Although figure 3 suggests that the performance of remote memory (parity logging) is significantly better than the performance of disk, the completion time of an application even under remote memory may be unacceptably high. Hopefully, the performance of remote memory will be improved as soon as the Ethernet interconnection network is substituted by a faster one (e.g. FDDI, ATM, FCS, etc.). To evaluate the performance of the applications on top of faster networks we make detailed performance measurements that separate the completion time of the application into the following factors: (i) user time (utime), (ii) system time (systime) (iii) initialization time (inittime) (iv) page transfer time (ptime). Using the provided time command we measure the utime, systime, and elapsed time (etime) for each application. Subtracting the utime and systime from the etime for instances of the applications that perform no paging we calculate the inittime, that is the time it takes the operating system to load and start executing the application. The ptime consists of the protocol processing time (pptime) and the bandwidth dependent blocking time (btime). We measured the pptime and found it to be equal to 1.6 ms per page for TCP/IP. We calculate the btime using the formula : Assuming that a network with X times higher bandwidth will decrease btime by a factor of X, we can predict the etime of the application over this high bandwidth network. Thus, the formula used is :
We made all these measurements on our FFT application, and predict its performance on a system with an interconnection network which provides ten times more bandwidth than the Ethernet. We also predict its completion time on a system that has enough memory to hold all the working set of the application (ALL_MEMORY) by adding the utime, systime and inittime. The predicted execution times, along with the measured execution times of DISK and PARITY_LOGGING are plotted in figure 4. We see that ETHERNET*10 performs very close to ALL_MEMORY, and significantly better than both ETHERNET and DISK.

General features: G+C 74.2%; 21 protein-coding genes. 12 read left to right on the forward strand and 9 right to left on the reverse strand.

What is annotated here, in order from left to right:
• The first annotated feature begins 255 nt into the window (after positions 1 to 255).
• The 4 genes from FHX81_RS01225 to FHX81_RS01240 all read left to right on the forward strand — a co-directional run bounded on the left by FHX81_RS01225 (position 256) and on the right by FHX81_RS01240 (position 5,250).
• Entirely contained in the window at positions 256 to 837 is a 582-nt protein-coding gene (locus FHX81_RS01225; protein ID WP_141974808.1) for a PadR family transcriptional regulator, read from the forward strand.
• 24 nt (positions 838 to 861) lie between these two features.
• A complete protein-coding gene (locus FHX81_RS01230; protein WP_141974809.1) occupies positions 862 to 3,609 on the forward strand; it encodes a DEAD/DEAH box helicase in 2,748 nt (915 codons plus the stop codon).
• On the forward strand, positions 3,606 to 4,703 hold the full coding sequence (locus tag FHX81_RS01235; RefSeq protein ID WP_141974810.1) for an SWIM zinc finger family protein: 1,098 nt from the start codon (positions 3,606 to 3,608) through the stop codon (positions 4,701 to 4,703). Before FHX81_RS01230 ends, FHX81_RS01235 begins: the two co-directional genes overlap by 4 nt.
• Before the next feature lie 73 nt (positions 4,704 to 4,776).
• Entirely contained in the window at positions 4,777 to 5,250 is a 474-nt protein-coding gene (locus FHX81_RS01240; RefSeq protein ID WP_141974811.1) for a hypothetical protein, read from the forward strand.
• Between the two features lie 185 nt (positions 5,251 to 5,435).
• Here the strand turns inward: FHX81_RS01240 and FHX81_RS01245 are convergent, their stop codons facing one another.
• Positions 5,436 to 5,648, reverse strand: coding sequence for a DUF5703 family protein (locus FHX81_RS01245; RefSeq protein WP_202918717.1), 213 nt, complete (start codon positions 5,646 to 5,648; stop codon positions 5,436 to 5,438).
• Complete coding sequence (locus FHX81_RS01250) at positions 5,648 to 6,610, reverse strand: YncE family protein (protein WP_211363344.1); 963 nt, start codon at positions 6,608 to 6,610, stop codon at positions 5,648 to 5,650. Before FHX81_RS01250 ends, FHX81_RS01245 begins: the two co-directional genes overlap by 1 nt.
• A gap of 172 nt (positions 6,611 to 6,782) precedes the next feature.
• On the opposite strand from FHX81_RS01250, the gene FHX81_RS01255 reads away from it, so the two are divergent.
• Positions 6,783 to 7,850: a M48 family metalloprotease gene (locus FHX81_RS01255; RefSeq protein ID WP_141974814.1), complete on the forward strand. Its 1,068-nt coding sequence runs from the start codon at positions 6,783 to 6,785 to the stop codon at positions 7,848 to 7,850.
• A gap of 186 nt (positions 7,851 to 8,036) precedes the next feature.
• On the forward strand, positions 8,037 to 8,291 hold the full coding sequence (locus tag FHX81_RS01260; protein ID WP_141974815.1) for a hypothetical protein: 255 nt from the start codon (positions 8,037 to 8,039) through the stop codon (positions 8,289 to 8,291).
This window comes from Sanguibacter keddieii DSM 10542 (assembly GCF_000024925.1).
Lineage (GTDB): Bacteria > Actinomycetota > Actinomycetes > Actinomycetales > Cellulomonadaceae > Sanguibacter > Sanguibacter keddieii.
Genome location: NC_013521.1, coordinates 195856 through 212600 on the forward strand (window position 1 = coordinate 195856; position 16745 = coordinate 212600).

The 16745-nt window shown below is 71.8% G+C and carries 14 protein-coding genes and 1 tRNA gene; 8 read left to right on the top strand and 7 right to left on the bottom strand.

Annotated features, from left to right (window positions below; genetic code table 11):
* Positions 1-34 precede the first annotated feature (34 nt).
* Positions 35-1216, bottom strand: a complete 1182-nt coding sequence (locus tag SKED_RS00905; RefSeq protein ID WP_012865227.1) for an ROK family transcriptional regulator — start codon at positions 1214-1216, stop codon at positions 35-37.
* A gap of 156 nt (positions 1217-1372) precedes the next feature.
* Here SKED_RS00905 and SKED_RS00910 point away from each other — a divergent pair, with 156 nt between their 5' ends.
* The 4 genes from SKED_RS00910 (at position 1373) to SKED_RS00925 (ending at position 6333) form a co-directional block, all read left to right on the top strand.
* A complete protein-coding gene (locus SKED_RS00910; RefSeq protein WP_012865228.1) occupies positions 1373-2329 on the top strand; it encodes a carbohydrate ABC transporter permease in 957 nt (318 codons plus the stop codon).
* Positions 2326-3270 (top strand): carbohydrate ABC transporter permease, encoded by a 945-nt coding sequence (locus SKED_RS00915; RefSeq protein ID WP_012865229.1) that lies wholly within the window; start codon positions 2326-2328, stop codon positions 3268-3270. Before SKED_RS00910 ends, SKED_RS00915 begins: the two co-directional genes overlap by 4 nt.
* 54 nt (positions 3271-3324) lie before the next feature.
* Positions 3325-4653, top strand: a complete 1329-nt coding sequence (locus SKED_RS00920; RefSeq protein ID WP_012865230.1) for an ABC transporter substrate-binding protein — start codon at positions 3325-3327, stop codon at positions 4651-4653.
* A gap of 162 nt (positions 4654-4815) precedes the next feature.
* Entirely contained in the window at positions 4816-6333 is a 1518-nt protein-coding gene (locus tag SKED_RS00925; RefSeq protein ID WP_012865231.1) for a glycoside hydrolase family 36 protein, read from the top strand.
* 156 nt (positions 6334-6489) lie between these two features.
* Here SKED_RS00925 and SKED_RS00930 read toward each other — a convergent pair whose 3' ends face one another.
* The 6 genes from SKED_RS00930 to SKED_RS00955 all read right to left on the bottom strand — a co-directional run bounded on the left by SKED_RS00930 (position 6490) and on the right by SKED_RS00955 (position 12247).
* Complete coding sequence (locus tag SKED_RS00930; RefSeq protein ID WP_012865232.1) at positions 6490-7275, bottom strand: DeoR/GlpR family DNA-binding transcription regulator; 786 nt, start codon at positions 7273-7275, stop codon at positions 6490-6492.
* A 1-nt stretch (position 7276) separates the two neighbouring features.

To understand the results shown in figure 4, we analyze the execution time of FFT with 24MBytes of input when PARITY_LOGGING is used. The measured elapsed time is 130.76 seconds, consisting of 66.138 sec of useful user time, 3.133 sec of system time, 0.21 sec of initialization time and 61.279 sec of page transfer time. During the same run, the application suffered 2718 pageouts and 2055 pageins. Since 4 servers were used plus a parity server the number of page transfers was equal to 3397 + 2055 = 5452. Thus the protocol overhead was equal to 5452*0.0016, or about 8.723 sec. The bandwidth dependent blocking time was equal to 61.279 - 8.723, or about 52.556 sec. Using a ten times faster interconnection network, the bandwidth dependent waiting time will be reduced to 5.255 sec. Thus, the total completion time of FFT would be 66.138 + 3.133 + 0.21 + 8.723 + 5.255 sec, or 83.459 sec, divided as follows: 79.246% in user time, 3.754% in system time, 0.252% in initialization time and 16.748% in page transfer time. We see that a 100 Mbit/sec interconnection network reduces the total paging overhead to less than 17% of the total application execution time. We believe that most users would be willing to pay such an overhead in order to run an application that does not fit in main memory. After all, the only other option they have is to suffer from disk thrashing.
Figure: Performance of FFT for various Architecture Alternatives. DISK is the measured completion time when paging to a local disk. ETHERNET is the measured completion time of parity logging to remote memory on top of the Ethernet. ETHERNET*10 is the predicted completion time when using remote memory as a paging device, on top of a network that provides ten times more bandwidth than the Ethernet interconnection network. ALL_MEMORY is the predicted completion time of FFT when we use the same workstation but with enough memory to hold its entire working set.